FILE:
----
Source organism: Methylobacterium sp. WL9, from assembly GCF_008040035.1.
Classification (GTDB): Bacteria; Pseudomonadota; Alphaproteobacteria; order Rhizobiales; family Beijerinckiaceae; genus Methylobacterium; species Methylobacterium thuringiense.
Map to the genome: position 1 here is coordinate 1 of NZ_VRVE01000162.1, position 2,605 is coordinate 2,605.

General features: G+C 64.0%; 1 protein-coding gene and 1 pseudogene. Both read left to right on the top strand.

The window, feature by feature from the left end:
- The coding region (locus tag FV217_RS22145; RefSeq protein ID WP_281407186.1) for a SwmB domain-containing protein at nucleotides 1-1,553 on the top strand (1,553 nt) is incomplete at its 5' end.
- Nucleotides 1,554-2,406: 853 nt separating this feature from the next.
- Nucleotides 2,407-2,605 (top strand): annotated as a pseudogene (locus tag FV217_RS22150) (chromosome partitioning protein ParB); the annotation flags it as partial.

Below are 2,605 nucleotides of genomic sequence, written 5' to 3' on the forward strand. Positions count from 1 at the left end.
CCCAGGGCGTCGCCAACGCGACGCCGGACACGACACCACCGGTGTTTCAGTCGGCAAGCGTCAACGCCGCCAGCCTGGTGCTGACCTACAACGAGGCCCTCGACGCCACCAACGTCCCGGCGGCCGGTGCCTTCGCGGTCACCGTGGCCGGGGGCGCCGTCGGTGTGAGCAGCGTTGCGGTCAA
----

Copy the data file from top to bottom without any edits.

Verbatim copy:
Source organism: Methylobacterium sp. WL9, from assembly GCF_008040035.1.
Classification (GTDB): Bacteria; Pseudomonadota; Alphaproteobacteria; order Rhizobiales; family Beijerinckiaceae; genus Methylobacterium; species Methylobacterium thuringiense.
Map to the genome: position 1 here is coordinate 1 of NZ_VRVE01000162.1, position 2,605 is coordinate 2,605.

General features: G+C 64.0%; 1 protein-coding gene and 1 pseudogene. Both read left to right on the top strand.

The window, feature by feature from the left end:
- The coding region (locus tag FV217_RS22145; RefSeq protein ID WP_281407186.1) for a SwmB domain-containing protein at nucleotides 1-1,553 on the top strand (1,553 nt) is incomplete at its 5' end.
- Nucleotides 1,554-2,406: 853 nt separating this feature from the next.
- Nucleotides 2,407-2,605 (top strand): annotated as a pseudogene (locus tag FV217_RS22150) (chromosome partitioning protein ParB); the annotation flags it as partial.

Below are 2,605 nucleotides of genomic sequence, written 5' to 3' on the forward strand. Positions count from 1 at the left end.
CCCAGGGCGTCGCCAACGCGACGCCGGACACGACACCACCGGTGTTTCAGTCGGCAAGCGTCAACGCCGCCAGCCTGGTGCTGACCTACAACGAGGCCCTCGACGCCACCAACGTCCCGGCGGCCGGTGCCTTCGCGGTCACCGTGGCCGGGGGCGCCGTCGGTGTGAGCAGCGTTGCGGTCAA